What are Disclaimers?
We'll show you when you should use disclaimers, give examples of some of the most commonly-used and important disclaimers, and provide tips on how to best display your disclaimers.
- 1. Why are Disclaimers Important
- 2. Who Should Use a Disclaimer
- 3. What to Include in Your Disclaimer
- 4. Common Types of Disclaimers
- 4.1. 1. Views Expressed Disclaimers
- 4.2. 2. Past Performance Disclaimers
- 4.3. 3. Professional Advice Disclaimers
- 4.4. 4. Use at Your Own Risk Disclaimers
- 4.5. 5. Health and Fitness Disclaimers
- 4.6. 6. As-Is or Disclaimer of Warranties
- 4.7. 7. Financial Disclaimers
- 4.8. 8. Link Disclaimers
- 4.9. 9. Third-Party Disclaimers
- 4.10. 10. Errors and Omissions Disclaimers
- 4.11. 11. Affiliate Disclaimers
- 5. How and Where to Display Disclaimers
- 5.1. Within Legal Agreements
- 5.2. On a Separate Disclaimers Page
- 5.3. Near Specific Content
- 6. Copying Disclaimers and Using Disclaimer Templates
- 7. Conclusion
According to the Miriam-Webster online dictionary, a disclaimer is defined as "a denial or disavowal of legal claim...a writing that embodies a legal disclaimer."
A well-written disclaimer may also help:
- Protect ownership of your intellectual property
- Dissuade others from using your intellectual property without authorization
- Safeguard you from claims that you stole, copied or used someone else's intellectual property inappropriately
Though you may not pay them much mind, you'll find disclaimers on nearly every website, and yours should have one too.
Why are Disclaimers Important
Disclaimers can't eliminate the risk of future legal action against you, but they're relatively easy and inexpensive ways to limit exposure to litigation.
Despite making every attempt to ensure accuracy, your website may still contain information that is:
Thankfully, a Disclaimer may still help deflect liability if a claim arises from harm caused by your site.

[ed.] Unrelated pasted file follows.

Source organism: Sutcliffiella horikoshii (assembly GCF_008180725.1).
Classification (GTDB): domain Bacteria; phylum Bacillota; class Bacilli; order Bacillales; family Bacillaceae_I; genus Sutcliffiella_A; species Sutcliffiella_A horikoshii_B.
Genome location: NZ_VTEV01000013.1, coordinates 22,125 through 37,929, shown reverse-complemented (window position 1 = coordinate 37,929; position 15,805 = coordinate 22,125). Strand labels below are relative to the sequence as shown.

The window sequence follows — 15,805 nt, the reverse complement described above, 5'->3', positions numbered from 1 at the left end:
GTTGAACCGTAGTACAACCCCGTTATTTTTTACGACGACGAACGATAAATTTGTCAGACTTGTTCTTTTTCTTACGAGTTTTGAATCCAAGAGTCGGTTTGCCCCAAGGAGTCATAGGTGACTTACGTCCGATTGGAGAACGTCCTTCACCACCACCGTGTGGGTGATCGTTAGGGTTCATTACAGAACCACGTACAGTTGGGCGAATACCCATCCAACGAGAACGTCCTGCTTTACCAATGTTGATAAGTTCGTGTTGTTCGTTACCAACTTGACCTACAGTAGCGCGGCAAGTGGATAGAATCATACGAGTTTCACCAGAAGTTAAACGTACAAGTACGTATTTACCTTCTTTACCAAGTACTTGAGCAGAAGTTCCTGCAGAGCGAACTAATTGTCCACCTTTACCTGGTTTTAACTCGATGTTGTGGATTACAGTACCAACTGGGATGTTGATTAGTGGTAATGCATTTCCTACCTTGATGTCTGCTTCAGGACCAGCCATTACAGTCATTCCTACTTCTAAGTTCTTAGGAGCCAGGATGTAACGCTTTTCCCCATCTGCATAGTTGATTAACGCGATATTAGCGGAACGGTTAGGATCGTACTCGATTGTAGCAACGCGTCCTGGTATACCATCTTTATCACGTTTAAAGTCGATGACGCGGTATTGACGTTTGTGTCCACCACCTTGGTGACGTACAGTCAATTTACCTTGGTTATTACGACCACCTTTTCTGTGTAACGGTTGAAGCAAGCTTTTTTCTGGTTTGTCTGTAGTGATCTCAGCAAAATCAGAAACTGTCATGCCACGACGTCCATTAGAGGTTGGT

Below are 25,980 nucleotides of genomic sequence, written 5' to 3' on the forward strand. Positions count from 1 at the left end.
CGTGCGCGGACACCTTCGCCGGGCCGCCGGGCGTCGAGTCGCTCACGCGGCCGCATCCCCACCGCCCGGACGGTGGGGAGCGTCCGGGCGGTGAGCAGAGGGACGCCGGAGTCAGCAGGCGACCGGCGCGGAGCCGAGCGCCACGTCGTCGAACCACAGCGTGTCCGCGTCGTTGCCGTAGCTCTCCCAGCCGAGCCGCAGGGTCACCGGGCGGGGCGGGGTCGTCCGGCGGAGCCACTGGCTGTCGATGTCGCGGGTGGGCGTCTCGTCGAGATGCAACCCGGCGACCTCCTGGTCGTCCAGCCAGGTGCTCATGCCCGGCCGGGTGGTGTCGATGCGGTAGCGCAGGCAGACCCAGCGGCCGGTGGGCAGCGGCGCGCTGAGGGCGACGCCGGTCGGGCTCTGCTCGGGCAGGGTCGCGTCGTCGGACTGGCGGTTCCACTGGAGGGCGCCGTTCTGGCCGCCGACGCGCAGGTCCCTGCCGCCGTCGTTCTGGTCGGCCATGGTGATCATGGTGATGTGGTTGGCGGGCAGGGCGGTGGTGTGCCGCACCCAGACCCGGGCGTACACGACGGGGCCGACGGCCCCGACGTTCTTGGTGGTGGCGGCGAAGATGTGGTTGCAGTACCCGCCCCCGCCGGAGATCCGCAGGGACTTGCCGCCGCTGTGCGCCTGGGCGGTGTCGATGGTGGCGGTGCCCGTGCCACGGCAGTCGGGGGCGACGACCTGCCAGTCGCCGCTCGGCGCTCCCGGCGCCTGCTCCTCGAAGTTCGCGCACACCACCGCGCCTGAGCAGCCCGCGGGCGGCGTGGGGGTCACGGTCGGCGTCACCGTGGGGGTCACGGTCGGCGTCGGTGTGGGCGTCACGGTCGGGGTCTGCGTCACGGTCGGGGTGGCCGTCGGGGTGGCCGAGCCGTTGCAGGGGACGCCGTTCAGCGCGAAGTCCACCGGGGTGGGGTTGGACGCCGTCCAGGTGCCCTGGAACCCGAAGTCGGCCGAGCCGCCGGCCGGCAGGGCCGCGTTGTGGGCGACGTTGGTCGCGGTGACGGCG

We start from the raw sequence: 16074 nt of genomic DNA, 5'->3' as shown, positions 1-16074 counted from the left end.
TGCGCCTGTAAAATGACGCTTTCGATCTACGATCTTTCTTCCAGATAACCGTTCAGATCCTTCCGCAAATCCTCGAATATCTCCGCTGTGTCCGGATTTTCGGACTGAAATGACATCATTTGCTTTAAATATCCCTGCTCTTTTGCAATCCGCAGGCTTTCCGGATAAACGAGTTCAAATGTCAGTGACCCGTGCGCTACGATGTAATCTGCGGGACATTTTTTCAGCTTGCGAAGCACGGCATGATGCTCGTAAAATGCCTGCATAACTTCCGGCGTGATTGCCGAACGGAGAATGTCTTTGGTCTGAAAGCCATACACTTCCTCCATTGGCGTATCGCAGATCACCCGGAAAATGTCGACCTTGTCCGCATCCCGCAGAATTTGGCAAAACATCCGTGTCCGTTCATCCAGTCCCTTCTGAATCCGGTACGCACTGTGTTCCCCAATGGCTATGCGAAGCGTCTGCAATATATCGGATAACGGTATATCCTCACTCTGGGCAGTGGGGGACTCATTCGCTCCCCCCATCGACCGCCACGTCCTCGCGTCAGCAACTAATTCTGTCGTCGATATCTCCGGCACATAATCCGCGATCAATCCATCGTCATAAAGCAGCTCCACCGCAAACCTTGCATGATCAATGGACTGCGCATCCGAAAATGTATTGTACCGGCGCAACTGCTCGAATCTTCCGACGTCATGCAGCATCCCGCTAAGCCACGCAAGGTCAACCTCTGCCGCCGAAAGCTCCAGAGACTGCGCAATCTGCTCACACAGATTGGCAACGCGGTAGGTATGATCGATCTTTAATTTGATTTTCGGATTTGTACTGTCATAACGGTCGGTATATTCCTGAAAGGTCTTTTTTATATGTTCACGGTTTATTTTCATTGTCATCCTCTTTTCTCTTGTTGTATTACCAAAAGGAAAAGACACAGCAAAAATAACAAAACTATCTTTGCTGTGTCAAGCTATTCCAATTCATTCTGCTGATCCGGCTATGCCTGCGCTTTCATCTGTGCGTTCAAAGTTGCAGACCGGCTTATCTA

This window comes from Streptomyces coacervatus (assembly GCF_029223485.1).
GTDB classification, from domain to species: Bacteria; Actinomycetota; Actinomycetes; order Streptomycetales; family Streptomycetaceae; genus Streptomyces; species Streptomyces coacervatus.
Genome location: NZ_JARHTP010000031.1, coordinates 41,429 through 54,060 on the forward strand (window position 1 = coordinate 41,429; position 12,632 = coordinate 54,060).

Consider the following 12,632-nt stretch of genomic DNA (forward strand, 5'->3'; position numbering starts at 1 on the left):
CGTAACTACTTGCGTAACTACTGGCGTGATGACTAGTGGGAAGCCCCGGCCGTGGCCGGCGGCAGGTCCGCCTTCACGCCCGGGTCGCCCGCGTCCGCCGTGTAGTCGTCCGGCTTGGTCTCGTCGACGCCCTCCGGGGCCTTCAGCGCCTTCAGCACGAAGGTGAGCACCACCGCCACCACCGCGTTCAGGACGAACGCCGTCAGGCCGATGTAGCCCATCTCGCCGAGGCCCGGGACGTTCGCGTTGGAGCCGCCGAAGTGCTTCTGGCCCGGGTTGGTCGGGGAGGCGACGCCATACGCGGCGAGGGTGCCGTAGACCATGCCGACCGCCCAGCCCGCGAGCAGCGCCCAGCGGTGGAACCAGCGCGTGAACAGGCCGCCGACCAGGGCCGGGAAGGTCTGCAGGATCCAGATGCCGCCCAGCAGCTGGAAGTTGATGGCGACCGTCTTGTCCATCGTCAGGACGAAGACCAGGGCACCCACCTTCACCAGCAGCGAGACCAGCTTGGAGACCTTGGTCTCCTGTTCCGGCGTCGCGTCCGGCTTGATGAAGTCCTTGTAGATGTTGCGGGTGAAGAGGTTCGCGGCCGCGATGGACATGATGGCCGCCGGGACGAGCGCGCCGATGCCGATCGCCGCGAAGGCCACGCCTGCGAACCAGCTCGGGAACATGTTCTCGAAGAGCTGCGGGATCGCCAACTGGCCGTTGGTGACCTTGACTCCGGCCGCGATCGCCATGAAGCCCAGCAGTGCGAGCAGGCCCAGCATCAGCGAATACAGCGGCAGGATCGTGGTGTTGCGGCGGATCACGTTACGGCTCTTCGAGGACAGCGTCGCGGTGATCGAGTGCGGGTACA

Who Should Use a Disclaimer
Disclaimers should be used by bloggers and website owners interested in protecting their interests from legal action arising from online commerce and publishing.
In fact they're so vital, a better question may be, "Who shouldn't use a disclaimer?"
What to Include in Your Disclaimer
Disclaimer content is largely dictated by your business and what type of blog or website you own.
Significant differences exist between industries and companies, but disclaimers should address EACH AREA in which you're open to liability.
The best disclaimers are tailor made, but most incorporate many of the same elements.
When crafting a disclaimer, put yourself in your users' shoes to uncover areas in which you're vulnerable.
Better yet, enlist the help of coworkers, friends and family, as well as others who have gone through the process of making their own disclaimers.
If you're drawing blanks, you'll likely find much of what you're looking for in disclaimers used by those with businesses similar to yours.
Common Types of Disclaimers
The sheer diversity of blogs, websites and social media platforms is staggering.
Since no one-size-fits-all approach can ensure that the individual aspects of each are addressed sufficiently, disclaimers come in a variety of forms.
Though they're all different most share common elements, more than one of which may be relevant to you.
Here are some of the most commonly-used and important disclaimers.
1. Views Expressed Disclaimers
Views Expressed Disclaimers are typically found on:
- Op-ed articles
- Financial websites
- Sites that frequently have guest posts
- News and news aggregation websites
These disclaimers advise users that views and opinions belong solely to the author, and don't necessarily align with yours or those of your employees just because you're the owner.